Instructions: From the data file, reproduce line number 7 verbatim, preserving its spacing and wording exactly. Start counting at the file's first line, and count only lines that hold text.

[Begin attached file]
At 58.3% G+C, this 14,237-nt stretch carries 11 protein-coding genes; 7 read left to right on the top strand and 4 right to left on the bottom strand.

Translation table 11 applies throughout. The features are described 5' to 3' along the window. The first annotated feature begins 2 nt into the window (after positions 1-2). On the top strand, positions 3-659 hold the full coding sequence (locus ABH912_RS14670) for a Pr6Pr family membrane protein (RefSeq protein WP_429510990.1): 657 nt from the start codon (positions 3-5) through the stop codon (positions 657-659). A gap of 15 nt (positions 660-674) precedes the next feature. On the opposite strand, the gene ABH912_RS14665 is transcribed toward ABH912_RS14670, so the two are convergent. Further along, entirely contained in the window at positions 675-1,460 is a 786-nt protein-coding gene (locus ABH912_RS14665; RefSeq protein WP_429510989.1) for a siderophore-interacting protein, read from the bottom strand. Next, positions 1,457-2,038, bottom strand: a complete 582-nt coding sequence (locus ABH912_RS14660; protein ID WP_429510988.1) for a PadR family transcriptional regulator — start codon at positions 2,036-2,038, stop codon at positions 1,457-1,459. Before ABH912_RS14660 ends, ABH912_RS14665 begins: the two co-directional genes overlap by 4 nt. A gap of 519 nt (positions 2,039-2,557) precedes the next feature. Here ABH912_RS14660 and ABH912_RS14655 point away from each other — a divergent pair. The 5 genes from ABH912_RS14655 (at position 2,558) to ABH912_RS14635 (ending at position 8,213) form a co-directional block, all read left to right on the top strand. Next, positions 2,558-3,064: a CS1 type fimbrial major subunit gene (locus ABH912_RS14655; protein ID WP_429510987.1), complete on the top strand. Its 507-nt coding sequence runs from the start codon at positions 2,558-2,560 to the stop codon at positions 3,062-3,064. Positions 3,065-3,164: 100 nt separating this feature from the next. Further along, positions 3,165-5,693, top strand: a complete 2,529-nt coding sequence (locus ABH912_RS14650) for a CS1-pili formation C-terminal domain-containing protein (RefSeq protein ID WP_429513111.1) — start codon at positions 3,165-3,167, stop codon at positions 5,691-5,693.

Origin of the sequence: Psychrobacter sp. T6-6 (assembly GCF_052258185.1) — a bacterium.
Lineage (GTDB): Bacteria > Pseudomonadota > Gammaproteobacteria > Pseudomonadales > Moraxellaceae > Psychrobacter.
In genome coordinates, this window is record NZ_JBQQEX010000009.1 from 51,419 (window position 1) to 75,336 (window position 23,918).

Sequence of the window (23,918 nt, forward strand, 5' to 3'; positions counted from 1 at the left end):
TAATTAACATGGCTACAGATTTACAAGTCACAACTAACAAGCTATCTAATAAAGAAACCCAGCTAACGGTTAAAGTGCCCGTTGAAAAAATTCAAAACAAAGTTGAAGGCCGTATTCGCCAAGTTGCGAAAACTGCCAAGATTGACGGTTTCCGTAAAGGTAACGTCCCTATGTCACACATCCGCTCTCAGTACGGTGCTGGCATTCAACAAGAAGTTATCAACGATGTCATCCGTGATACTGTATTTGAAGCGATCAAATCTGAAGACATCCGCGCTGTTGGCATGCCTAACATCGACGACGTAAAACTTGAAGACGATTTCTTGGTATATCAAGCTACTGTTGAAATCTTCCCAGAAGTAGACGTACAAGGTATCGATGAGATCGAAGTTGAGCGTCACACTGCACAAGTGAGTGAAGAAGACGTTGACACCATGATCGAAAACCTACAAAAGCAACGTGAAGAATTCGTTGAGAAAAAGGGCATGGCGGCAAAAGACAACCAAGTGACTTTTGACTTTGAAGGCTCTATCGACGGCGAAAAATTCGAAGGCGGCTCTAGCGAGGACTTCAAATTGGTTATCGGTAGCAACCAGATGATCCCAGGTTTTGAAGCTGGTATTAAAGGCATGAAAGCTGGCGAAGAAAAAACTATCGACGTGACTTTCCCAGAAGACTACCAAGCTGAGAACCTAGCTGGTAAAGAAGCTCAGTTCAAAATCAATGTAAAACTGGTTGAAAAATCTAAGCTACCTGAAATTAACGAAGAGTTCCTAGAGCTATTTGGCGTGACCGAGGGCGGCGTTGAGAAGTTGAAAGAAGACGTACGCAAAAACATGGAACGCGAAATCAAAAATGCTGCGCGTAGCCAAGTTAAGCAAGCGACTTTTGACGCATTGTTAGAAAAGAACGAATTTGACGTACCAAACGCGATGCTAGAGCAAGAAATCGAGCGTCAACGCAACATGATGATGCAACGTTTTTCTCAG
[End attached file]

TAATTAACATGGCTACAGATTTACAAGTCACAACTAACAAGCTATCTAATAAAGAAACCCAGCTAACGGTTAAAGTGCCCGTTGAAAAAATTCAAAACAAAGTTGAAGGCCGTATTCGCCAAGTTGCGAAAACTGCCAAGATTGACGGTTTCCGTAAAGGTAACGTCCCTATGTCACACATCCGCTCTCAGTACGGTGCTGGCATTCAACAAGAAGTTATCAACGATGTCATCCGTGATACTGTATTTGAAGCGATCAAATCTGAAGACATCCGCGCTGTTGGCATGCCTAACATCGACGACGTAAAACTTGAAGACGATTTCTTGGTATATCAAGCTACTGTTGAAATCTTCCCAGAAGTAGACGTACAAGGTATCGATGAGATCGAAGTTGAGCGTCACACTGCACAAGTGAGTGAAGAAGACGTTGACACCATGATCGAAAACCTACAAAAGCAACGTGAAGAATTCGTTGAGAAAAAGGGCATGGCGGCAAAAGACAACCAAGTGACTTTTGACTTTGAAGGCTCTATCGACGGCGAAAAATTCGAAGGCGGCTCTAGCGAGGACTTCAAATTGGTTATCGGTAGCAACCAGATGATCCCAGGTTTTGAAGCTGGTATTAAAGGCATGAAAGCTGGCGAAGAAAAAACTATCGACGTGACTTTCCCAGAAGACTACCAAGCTGAGAACCTAGCTGGTAAAGAAGCTCAGTTCAAAATCAATGTAAAACTGGTTGAAAAATCTAAGCTACCTGAAATTAACGAAGAGTTCCTAGAGCTATTTGGCGTGACCGAGGGCGGCGTTGAGAAGTTGAAAGAAGACGTACGCAAAAACATGGAACGCGAAATCAAAAATGCTGCGCGTAGCCAAGTTAAGCAAGCGACTTTTGACGCATTGTTAGAAAAGAACGAATTTGACGTACCAAACGCGATGCTAGAGCAAGAAATCGAGCGTCAACGCAACATGATGATGCAACGTTTTTCTCAG